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Atlantic Racing Scene
 

The Importance of protecting your vehicle’s finish


xBy Jay Lerue

When you think about it, just about everyone enjoys the sights and sounds of a clean, freshly waxed muscle car, as it roars down the road with the sun absolutely dancing off it’s chrome, nearly blinding you as you watch it roll by. Yes, it is finally show and shine season in the Maritimes again, with winter all but behind us for another year!

This issue, I want to focus on the importance of protecting your car’s finish and what can actually happen to it, due to neglect. Our winters here in the Maritimes can get a bit harsh. When winter becomes Spring, proper car care starts with a thorough washing. It’s important to wash all the road salt, mud and grime that have accumulated on your vehicle and under the wheel wells during the winter.

Make sure you use a pH balanced car wash. How many of us, (and I’m equally guilty) have used dish detergent, or even hair shampoo to clean our cars with? This, apparently, is a bad idea. These types of detergents, considered to be harsh, have the ability to remove the wax from your car’s finish. Waxing your car is not just a pastime that makes your car look good. It’s a very crucial step in protecting and promoting the longevity of your car’s overall appearance.

Prior to waxing, you should run your hand over the surfaces of your car. Do they feel rough? If so, it’s time to put the cap back on your favorite wax and work loose any grime, bugs, road tar, water deposits, etc. Otherwise, you’re not waxing your car’s finish, but are rather sealing in any of this unwanted matter, with wax. Got the car clean and clear of any contaminates now?

Great! Now it’s time to apply a polish and wax to protect your car’s finish from the harsh elements such as UV rays, acid rain, and industrial fallout. Always use smooth, uniform and even coats for maximum coverage. Tools are just as important. It is recommended that you use a high quality micro-fiber cloth or 100% terry cloth towel. The use of dish cloths, or rags will end up scratching your car and doing more harm than good.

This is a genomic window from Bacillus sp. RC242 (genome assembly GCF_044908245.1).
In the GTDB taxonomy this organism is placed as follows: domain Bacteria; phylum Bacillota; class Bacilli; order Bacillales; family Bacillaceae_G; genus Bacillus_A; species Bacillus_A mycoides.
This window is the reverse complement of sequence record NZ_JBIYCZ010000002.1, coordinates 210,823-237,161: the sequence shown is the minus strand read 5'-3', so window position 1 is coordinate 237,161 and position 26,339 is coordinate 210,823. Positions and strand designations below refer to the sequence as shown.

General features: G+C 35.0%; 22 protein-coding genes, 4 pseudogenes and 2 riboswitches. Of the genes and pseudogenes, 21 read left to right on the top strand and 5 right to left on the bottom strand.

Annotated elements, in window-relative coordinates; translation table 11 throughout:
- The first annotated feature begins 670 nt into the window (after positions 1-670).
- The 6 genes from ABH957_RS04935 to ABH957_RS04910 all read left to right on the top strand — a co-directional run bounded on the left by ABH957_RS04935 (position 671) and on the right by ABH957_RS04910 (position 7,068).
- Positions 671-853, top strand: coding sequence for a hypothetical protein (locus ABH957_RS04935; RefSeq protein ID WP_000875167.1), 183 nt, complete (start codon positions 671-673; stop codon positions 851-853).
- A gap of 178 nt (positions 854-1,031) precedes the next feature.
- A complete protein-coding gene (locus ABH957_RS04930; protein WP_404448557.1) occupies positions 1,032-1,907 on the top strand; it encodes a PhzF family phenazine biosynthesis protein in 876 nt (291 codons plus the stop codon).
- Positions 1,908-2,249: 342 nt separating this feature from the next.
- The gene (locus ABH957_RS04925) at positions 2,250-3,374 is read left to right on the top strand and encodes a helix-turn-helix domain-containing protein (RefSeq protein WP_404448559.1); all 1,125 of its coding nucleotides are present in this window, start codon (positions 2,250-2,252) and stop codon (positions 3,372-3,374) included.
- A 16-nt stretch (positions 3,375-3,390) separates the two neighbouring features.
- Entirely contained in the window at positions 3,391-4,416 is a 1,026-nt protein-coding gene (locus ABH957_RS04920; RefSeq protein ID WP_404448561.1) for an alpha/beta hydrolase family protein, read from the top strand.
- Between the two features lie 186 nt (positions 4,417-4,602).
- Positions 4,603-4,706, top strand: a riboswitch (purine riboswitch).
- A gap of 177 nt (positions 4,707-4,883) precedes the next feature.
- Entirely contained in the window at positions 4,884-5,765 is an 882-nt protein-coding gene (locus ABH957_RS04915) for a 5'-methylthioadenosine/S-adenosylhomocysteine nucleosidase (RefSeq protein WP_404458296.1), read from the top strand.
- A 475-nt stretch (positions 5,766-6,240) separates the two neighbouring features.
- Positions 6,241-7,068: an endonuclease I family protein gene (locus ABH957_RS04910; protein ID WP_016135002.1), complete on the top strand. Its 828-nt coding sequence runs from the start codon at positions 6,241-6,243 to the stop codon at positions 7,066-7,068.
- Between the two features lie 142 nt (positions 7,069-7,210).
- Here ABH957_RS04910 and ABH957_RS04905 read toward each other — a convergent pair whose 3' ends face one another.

The paint and clear coat on your car is very sensitive. Remember that your car’s finish provides more than beauty. Over time, a car’s paint erodes due to the effects of sunlight, UV radiation, acid rain, salt, dirt, and air pollution. Wax your car every six months with a quality wax or polish. More frequent waxes are needed if your car is red, black or white because these colors are more susceptible to acid rain and UV rays. Contrary to popular belief, rainfall does not clean your car the way we all like to think it does.

One of the most critical times to wash your vehicle is immediately after a rainfall because of the ill effects of acid rain. Even though the water evaporates, the acid stays behind and can eat into your vehicle’s finish. While you may not be able to prevent acid rain, you can prevent it from ruining your vehicle’s finish by frequent washing and polishing. As for waxes, it is suggested that you try to find one that allows for “sheeting action.”

This sheeting action allows the water to run off your car equally, while leaving no hard water residue behind. Apparently, “beading action” is no longer the preferred result after we wax our cars. How many of us have seen our dads take the hose to the car, after waxing it and hearing him comment on how well the water beads against the freshly waxed surface? I know I sure have!

However, the problem herein, is that when water evaporates off of a car’s surface after beading, there are deposits (or water spots) left behind that the sun can magnify and ultimately burn through your car’s clear finish, making the car susceptible to rust spots. But, the bottom line here has to be that using a reputable wax, whether it beads or has sheeting action, is still better for your car in the long run, than using none at all, especially, here in the Atlantic Canada! Better to let the car wax companies battle it out, over who has the best product.

In closing, please keep in mind that appearance is the first thing that people look for in a used car. If a car’s finish turns buyers off, it’s virtually impossible to get a good price-no matter how well the car runs. The car, which is noticeably rusted, dull and spotty, will sell for significantly less than the same car with a showroom finish. Proper care of the car’s appearance will definitely pay off at trade-in time!

Till next time, take care and happy motoring.

You can Email Jay here